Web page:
And now the picky bitch comes out. Strap in folks.

There are a lot of threads in this book that don’t go anywhere. This novel is full to the brim of ideas it never expounds upon, leaving someone like me who was thirsty for the premise and the setting, rather parched.

While at first I thought the prologue was largely fine, in that it introduced the family dynamic Jess had with his father and introduced a suitably creepy story thread to potentially follow, by the end of the novel I was disappointed that almost nothing we get in the prologue is substantively important for the rest of the book. I was hoping that the story would be about hunting down “ink-lickers,” rich collectors who fucking eat books because they are so rare and valuable, but instead the ink-lickers are barely mentioned after the prologue. Jess’s relationship with his twin brother Brendan also felt like an unnecessary loose end that kept cropping up throughout the book without any sort of direction or payoff. Even the trauma of the ten year old Jess causing the death of a woman via one of the Library’s huge “automaton” guards isn’t really explored, leaving me to feel like it (and the prologue as a whole, come to it) could have been left out altogether.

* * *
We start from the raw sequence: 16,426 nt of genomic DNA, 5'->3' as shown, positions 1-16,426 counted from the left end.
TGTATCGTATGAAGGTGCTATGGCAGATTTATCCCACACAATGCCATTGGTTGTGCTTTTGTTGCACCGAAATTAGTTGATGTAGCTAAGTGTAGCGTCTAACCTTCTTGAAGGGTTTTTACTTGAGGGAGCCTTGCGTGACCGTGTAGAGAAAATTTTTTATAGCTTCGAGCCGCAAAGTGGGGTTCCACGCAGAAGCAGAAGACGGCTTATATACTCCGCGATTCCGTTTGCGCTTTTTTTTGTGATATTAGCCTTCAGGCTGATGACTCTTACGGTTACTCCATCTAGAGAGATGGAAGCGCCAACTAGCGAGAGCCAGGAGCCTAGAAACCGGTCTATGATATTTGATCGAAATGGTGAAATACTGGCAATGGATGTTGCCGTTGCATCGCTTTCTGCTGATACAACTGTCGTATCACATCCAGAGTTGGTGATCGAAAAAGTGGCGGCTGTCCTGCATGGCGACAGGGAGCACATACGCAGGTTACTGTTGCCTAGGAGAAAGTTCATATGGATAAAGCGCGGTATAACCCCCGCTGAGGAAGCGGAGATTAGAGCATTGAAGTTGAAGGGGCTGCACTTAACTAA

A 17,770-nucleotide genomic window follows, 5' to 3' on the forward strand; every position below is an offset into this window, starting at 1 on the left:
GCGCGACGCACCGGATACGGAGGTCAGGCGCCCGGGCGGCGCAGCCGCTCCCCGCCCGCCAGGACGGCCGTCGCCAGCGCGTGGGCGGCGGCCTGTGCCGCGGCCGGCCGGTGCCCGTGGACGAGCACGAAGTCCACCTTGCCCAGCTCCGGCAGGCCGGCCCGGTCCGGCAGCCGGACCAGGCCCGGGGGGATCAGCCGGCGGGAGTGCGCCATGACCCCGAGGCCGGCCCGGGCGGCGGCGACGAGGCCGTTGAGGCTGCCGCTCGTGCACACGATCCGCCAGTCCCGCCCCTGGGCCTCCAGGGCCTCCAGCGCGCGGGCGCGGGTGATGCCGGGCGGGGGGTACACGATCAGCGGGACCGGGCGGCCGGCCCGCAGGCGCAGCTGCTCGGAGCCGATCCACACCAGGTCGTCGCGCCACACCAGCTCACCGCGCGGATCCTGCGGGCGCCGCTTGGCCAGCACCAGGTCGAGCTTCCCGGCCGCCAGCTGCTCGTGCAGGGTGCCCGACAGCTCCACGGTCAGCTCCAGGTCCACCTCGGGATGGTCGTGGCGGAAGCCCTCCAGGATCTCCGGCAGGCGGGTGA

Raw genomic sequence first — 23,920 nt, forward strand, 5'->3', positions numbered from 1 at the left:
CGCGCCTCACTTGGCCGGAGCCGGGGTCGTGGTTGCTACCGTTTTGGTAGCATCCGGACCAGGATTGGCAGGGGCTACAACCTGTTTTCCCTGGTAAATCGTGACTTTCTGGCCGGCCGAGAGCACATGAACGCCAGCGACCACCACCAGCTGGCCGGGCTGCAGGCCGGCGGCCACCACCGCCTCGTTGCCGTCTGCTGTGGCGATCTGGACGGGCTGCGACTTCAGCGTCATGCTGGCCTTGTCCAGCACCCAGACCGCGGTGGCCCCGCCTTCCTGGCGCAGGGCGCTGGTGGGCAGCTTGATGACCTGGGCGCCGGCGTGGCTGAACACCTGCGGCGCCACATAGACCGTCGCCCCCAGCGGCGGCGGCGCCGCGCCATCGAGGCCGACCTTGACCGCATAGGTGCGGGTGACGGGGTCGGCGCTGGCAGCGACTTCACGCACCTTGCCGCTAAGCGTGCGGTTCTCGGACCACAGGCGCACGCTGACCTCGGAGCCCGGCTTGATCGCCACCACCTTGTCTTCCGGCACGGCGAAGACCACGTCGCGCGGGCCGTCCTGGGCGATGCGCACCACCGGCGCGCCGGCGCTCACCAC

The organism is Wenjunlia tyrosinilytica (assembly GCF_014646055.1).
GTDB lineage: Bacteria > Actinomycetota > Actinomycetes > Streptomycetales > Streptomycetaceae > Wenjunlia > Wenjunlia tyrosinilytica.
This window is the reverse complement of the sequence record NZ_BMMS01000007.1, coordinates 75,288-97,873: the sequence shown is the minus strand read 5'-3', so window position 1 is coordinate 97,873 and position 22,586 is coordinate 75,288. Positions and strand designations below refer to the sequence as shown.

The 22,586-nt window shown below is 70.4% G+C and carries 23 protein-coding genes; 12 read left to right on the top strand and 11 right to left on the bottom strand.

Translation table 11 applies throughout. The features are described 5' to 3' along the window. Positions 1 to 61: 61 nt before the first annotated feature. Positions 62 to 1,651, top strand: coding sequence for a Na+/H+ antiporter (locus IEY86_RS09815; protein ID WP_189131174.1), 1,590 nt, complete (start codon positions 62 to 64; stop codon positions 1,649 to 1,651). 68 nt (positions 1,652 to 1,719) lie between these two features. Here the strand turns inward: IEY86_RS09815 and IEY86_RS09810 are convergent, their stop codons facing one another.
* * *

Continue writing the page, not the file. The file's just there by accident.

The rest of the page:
Nor did I love Jess’s budding relationship with Morgan. I felt she was introduced way too late and that the subplot took up a lot of the oxygen in the second half of the novel, in a complete departure from the first half. While Wolfe’s defiance of the Library and Morgan’s quest for freedom were two story threads that were, by their nature, intertwined, they didn’t blend well together and it ended up feeling like they were competing to be the more important thing we should care about (Wolfe won for me, honestly). But even his ending didn’t make any a lot of sense, even with the in universe explanations? Morgan gets shackled and sent off to live in a tower and make babies and do the Library’s most precious work, Thomas gets fucking murdered, and the one guy the Library wanted to ensure is punished gets… to go back to work? Oh, sure, Jess is blackmailed into spying on him for the foreseeable future, but then Wolfe is just… allowed to give the kid an assignment that ensures they have no reason to work together anymore?? And Jess is somehow salty about that???